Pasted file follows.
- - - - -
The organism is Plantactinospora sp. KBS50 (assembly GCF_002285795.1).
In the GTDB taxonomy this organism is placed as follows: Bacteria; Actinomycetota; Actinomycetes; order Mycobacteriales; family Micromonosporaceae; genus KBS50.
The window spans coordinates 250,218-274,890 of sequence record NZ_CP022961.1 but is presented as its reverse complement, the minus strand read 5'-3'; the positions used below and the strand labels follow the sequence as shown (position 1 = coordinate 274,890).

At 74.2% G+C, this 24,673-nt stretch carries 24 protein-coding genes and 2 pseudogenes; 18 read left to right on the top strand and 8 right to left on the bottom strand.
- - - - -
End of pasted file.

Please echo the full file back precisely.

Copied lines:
The organism is Plantactinospora sp. KBS50 (assembly GCF_002285795.1).
In the GTDB taxonomy this organism is placed as follows: Bacteria; Actinomycetota; Actinomycetes; order Mycobacteriales; family Micromonosporaceae; genus KBS50.
The window spans coordinates 250,218-274,890 of sequence record NZ_CP022961.1 but is presented as its reverse complement, the minus strand read 5'-3'; the positions used below and the strand labels follow the sequence as shown (position 1 = coordinate 274,890).

At 74.2% G+C, this 24,673-nt stretch carries 24 protein-coding genes and 2 pseudogenes; 18 read left to right on the top strand and 8 right to left on the bottom strand.